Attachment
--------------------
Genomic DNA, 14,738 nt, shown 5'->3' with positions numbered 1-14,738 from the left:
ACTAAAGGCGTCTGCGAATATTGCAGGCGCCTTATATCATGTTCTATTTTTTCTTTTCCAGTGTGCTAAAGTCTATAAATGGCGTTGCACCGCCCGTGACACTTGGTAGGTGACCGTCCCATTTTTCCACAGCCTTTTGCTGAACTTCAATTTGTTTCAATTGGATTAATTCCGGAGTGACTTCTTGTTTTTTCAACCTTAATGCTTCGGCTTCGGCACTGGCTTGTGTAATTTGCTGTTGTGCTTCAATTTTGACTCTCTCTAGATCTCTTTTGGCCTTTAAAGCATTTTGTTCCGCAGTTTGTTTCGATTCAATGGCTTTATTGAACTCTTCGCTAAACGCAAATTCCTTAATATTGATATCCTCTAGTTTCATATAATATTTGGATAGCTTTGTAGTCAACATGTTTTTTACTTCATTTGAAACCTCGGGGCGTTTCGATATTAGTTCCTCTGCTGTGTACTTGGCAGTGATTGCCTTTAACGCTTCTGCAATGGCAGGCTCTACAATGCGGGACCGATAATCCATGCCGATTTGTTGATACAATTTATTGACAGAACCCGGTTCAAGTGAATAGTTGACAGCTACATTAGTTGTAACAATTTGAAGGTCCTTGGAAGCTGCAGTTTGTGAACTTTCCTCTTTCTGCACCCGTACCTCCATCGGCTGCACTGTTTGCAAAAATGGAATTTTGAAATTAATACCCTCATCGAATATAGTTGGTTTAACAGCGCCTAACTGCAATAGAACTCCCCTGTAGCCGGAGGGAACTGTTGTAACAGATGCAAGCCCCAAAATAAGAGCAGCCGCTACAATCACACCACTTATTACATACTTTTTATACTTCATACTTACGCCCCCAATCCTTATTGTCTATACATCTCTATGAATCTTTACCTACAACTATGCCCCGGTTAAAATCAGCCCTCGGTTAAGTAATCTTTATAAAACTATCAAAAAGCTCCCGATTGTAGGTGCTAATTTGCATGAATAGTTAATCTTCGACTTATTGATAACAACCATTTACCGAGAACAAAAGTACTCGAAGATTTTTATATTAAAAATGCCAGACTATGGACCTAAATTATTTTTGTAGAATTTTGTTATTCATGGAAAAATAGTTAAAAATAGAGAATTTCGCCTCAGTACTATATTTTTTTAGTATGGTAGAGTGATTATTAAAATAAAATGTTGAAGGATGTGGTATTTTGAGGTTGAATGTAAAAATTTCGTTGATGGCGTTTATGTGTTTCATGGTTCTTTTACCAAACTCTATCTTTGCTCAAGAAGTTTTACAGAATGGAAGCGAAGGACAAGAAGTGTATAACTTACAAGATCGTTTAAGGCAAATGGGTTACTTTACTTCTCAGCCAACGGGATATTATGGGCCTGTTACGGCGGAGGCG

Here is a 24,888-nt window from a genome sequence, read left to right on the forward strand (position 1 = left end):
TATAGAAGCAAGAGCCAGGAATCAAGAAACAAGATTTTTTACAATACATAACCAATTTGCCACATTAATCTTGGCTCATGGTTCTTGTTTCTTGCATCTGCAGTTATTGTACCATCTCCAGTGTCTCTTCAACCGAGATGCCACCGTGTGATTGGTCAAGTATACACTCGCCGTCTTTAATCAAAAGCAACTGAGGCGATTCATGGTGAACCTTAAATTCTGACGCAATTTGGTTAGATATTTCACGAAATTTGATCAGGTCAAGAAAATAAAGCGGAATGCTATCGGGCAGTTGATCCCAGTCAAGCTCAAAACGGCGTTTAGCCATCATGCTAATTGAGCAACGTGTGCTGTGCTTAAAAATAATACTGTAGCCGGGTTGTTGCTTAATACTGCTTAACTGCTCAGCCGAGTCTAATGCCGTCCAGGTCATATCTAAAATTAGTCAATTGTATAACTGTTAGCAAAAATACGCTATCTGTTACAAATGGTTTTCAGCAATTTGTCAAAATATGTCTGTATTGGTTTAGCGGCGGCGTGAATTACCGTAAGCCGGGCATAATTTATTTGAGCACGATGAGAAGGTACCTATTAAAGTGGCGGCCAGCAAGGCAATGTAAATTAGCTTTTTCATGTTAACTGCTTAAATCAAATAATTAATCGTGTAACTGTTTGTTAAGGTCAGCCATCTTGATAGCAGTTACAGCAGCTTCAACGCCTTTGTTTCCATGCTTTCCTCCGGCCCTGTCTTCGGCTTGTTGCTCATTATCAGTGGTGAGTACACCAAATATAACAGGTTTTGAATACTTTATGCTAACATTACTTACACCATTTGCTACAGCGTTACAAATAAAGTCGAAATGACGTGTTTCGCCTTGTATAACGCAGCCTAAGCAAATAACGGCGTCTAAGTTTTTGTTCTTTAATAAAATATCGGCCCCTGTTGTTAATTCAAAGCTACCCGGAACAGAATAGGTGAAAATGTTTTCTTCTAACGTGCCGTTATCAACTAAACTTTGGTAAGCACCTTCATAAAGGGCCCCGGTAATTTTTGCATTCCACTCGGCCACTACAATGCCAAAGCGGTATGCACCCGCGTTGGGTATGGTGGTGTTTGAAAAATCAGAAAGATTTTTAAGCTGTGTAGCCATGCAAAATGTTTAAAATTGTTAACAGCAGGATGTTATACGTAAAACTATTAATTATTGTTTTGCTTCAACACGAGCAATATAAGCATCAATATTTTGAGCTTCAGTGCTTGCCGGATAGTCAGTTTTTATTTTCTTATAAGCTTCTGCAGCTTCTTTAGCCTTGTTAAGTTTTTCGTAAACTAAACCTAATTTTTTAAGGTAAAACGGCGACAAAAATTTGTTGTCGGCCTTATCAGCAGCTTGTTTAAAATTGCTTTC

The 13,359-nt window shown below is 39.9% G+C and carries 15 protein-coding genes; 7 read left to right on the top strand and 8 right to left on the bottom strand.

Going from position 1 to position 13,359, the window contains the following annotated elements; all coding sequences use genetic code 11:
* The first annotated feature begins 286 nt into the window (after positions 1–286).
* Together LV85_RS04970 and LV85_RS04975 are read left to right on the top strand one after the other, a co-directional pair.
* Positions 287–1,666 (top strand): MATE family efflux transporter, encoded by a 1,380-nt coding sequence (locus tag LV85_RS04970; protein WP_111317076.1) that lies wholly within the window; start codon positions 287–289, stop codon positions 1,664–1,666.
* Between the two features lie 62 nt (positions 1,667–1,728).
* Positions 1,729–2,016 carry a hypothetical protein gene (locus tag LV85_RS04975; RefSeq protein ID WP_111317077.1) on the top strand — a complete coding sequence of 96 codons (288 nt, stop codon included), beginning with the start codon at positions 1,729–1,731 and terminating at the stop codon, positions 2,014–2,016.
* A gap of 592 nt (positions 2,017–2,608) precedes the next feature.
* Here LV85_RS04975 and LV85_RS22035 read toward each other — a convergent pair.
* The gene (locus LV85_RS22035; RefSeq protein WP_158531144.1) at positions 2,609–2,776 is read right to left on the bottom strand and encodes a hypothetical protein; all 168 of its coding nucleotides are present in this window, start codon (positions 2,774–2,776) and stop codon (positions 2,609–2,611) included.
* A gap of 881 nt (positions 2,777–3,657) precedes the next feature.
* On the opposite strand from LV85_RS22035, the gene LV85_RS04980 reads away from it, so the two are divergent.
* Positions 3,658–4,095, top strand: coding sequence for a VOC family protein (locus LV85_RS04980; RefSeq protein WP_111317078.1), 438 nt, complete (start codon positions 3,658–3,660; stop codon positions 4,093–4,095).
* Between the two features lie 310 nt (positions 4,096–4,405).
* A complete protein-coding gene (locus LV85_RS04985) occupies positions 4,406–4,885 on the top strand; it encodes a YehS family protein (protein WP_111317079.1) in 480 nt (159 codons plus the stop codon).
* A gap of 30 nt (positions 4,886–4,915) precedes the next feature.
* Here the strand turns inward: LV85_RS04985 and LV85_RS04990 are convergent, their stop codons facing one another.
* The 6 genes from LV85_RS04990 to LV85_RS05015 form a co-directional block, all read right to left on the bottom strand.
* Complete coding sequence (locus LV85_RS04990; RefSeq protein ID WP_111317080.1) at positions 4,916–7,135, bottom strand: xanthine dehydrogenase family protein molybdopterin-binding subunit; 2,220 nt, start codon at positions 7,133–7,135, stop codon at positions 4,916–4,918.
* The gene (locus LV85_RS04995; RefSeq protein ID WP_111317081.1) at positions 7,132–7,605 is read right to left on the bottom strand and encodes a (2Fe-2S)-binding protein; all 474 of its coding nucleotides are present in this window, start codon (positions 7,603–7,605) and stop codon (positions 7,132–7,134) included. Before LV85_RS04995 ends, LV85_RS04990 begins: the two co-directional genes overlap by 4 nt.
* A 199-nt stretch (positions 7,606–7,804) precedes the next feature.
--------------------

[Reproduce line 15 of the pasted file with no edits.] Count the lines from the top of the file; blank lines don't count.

* A gap of 881 nt (positions 2,777–3,657) precedes the next feature.